Bangladesh: Flour, wheat flour still dearer despite global wheat price plunge

By Omar Faruque

Before the Russia-Ukraine war in February last year, a 2kg packet of wheat flour was available at Tk90 and flour at Tk100-105 in the local market, but the prices went up to Tk120 and Tk140, respectively, a month after the war had begun.

At that time, traders attributed the rapid price rise to the costly global wheat. Russia and Ukraine are two of the world’s largest wheat producers. After the war had started, prices of several food crops including wheat, corn, and other items soared worldwide.

However, since then, the price of wheat has come down significantly on the international market but the prices of wheat flour and flour remain the same now in Bangladesh.

According to IndexMundi, a US-based comprehensive data portal, the current booking price for wheat (US-HRW-soft) is $229.46 per tonne in the global market. In May last year, the price rose to $446.66 per tonne due to the war effect.

However, before the war, the price of wheat per tonne in the global market was $339.35. So, the current price is about $109 less than the pre-war price.

Wheat is the second major food grain of Bangladesh. Against the annual demand of 70 lakh tonnes, the country produces only 10-12 lakh tonnes.

Data from the Wall Street Journal also shows that the price of wheat rose to $12 per bushel (about 25.40kg) after the war, which has now dropped to $6.

However, cheaper global wheat failed to affect the domestic market.

Before the war, in the country’s largest wholesale market Khatunganj, Chattogram, a maund (37.32 kg) of soft wheat was sold for Tk900. In June-July last year, the price rose to a record high Tk1,900.

However, the price per maund of wheat in Khatunganj at present decreased slightly to Tk1,500 per maund, which does not reflect the global price fall.

Alamgir Parvez, a wheat trader and owner of RM Traders in Khatunganj, told The Business Standard, “Though global prices of wheat fell drastically, local importing companies did not reduce the prices to that extent. Again, while the price of wheat has decreased slightly, the price of wheat flour has not decreased at all.”

According to Trading Corporation of Bangladesh (TCB) data, wheat packaged flour is now being sold at Tk54-60 per kg, depending on the quality. The price was Tk55-58 at the same time a year ago.

Pradeep Karan, deputy general manager (Sales) of Citigroup, explains why the wheat and wheat products are still costly in the market: “The wheat currently in the market was bought at least two months ago when the price was higher than it is now.”

He, however, said, “The price has started to come down and will go down further.”

The Citigroup official admitted that retail prices of packaged wheat flour and flour are still unchanged.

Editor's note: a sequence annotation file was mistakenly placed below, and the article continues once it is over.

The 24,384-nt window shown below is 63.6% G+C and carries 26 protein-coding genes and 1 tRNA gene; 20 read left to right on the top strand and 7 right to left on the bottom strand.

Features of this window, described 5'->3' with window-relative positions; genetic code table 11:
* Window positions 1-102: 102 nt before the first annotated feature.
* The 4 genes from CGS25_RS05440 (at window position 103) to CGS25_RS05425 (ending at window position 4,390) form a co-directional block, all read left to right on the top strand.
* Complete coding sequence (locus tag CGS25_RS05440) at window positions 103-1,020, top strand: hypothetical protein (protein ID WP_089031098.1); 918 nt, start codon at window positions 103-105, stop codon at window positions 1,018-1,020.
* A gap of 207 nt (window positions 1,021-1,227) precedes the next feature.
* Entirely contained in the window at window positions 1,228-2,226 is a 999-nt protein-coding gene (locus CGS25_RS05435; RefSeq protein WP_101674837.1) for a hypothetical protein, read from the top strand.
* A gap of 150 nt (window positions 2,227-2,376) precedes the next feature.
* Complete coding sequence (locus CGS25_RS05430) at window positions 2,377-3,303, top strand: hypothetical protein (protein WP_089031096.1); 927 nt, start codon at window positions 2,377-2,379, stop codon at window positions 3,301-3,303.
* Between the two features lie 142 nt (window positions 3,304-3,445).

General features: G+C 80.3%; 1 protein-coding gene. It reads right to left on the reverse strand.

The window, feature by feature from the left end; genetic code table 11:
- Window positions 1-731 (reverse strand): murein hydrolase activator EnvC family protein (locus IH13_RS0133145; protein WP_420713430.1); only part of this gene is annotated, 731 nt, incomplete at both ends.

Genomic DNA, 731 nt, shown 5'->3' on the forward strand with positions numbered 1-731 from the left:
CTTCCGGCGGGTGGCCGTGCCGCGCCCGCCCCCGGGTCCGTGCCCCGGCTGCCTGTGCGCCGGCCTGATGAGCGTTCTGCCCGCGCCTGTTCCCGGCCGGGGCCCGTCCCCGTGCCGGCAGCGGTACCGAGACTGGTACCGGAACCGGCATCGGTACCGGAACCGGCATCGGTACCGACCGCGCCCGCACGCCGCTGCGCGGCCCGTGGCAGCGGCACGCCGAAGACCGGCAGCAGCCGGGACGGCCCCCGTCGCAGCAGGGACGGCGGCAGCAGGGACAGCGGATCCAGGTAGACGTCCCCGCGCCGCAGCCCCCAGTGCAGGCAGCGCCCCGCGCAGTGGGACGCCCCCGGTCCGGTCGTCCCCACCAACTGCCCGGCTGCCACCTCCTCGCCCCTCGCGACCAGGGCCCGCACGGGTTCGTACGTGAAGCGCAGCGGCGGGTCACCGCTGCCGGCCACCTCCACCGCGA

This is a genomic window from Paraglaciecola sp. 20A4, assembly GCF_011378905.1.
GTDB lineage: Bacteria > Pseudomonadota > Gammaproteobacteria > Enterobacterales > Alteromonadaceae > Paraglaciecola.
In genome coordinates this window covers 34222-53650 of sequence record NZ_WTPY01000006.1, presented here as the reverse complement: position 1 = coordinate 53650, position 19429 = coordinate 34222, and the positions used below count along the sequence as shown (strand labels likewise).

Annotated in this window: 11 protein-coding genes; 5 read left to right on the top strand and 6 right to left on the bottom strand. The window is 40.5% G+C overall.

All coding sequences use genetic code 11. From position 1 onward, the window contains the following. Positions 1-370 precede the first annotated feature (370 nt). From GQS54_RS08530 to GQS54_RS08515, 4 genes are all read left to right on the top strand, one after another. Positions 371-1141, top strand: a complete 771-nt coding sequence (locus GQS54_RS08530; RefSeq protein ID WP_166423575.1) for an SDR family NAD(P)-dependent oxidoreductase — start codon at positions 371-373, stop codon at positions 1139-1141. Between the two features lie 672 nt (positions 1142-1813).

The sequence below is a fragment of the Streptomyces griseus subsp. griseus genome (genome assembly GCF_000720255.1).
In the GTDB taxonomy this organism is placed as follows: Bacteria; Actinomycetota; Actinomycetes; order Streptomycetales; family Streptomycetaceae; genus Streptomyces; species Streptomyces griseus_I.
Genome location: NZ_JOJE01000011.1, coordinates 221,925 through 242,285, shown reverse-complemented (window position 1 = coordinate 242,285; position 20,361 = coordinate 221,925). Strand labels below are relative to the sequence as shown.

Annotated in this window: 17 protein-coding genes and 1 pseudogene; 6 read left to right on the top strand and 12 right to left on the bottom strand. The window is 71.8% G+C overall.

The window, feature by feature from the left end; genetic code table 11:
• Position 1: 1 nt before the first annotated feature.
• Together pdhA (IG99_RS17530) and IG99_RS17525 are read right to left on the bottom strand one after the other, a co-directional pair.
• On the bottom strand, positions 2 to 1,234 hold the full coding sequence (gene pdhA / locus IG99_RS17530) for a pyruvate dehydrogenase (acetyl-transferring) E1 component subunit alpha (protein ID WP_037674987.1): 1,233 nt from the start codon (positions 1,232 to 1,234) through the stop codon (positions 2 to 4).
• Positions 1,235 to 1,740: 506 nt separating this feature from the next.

TCB data shows that the retail price of loose wheat flour has decreased by 15.53% compared to last year and is being sold at Tk45 per kg, which was Tk48-55 this time last year.

Taslim Shahriar, deputy general manager (Accounts) of Meghna Group of Industries, said, “We have reduced the price of wheat flour in the domestic market as the booking price of wheat has decreased in the international market. For example, at the wholesale level, we are currently selling a 50kg bag of wheat flour at Tk2,000 (Tk40 per kg) and flour at Tk2,700 (Tk54 per kg). The prices stood at Tk2,700 for wheat flour and Tk3,500 for flour in May last year.

“It is regrettable that the prices have not been reduced at the retail level even after the reduction at the wholesale level.”

Aside from wheat flour and flour, many bakery products’ prices remain high after hikes last year.

Shafiul Islam, director of TK Group, said, “We have also adjusted the price of wheat flour in line with international market prices. We are now selling packaged wheat flour at Tk44.80 and flour at Tk56 per kg. But we do not understand why the price is not being reduced at the consumer level.”

Some traders said consumers cannot reap the benefit of the global price drop at the local level due to various reasons including the rising dollar price and freight charges.

SM Nazer Hossain, vice president of the Consumer Association of Bangladesh (CAB), said, “It is a complete government failure. When the price increases in the international market, the importers and manufacturers raise the prices of the products at once ignoring all the laws of the country.

“Even the government was forced to raise the prices of wheat products at that time. But, for the last five to six months, the price of essential commodities such as wheat has halved in the international market, but the government has not taken any action in this regard.”

This article has been republished from The Business Standard.

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